4.1. Direct Effect of Antecedents on MOB

Kohli and Jaworski [7] state that market orientation starts with information dissemination and exchange. Narver and Slater [2], on the other hand, argue that it is based on customer orientation, competitor orientation, and inter-functional coordination. In particular, inter-functional coordination integrates company resources to create superior value for target customers. In other words, KI can be considered as a part of inter-functional coordination. No matter what, businesses must keep a long-term promise to their customers and understand their expectations and how they change their purchase behaviors. To improve market orientation, market knowledge should be dispersed among employees across departments [7]. This action ensures that all employees can use the proper information to create responsiveness to face customers’ needs and their current competitive environment. We need to contact customers continuously after a sale is made to generate market intelligence, spread the necessary intelligence across departments, and gain high responsiveness for the whole organization [7]. In sum, KI in a firm indicates the active willingness of internal employees to exchange and combine knowledge with other employees across departments or businesses; it enables the firm to enhance inter-functional coordination and positively influence employee’s market orientation. Thus, we hypothesize:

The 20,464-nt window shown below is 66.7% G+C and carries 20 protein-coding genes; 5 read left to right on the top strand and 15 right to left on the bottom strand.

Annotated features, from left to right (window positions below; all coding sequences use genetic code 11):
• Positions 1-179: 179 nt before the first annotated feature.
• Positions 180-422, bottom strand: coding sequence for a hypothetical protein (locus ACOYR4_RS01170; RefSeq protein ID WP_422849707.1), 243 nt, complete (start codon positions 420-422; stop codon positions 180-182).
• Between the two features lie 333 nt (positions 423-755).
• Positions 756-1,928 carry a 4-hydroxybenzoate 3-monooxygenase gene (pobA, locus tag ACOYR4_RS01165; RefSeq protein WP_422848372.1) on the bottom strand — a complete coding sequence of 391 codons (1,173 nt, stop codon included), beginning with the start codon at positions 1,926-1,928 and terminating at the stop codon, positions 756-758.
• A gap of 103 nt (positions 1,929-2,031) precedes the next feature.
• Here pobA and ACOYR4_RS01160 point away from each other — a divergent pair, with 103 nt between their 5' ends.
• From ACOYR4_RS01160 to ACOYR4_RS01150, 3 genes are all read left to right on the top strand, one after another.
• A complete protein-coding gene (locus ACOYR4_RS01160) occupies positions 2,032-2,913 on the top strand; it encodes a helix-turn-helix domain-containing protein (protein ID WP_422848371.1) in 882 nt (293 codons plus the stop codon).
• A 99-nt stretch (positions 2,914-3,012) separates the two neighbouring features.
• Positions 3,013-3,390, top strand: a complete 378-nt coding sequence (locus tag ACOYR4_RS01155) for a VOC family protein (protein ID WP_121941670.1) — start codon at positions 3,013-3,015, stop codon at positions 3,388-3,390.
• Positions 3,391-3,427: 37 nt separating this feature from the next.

Hypothesis 1 (H1).
Employee knowledge integration positively influences employee MOB.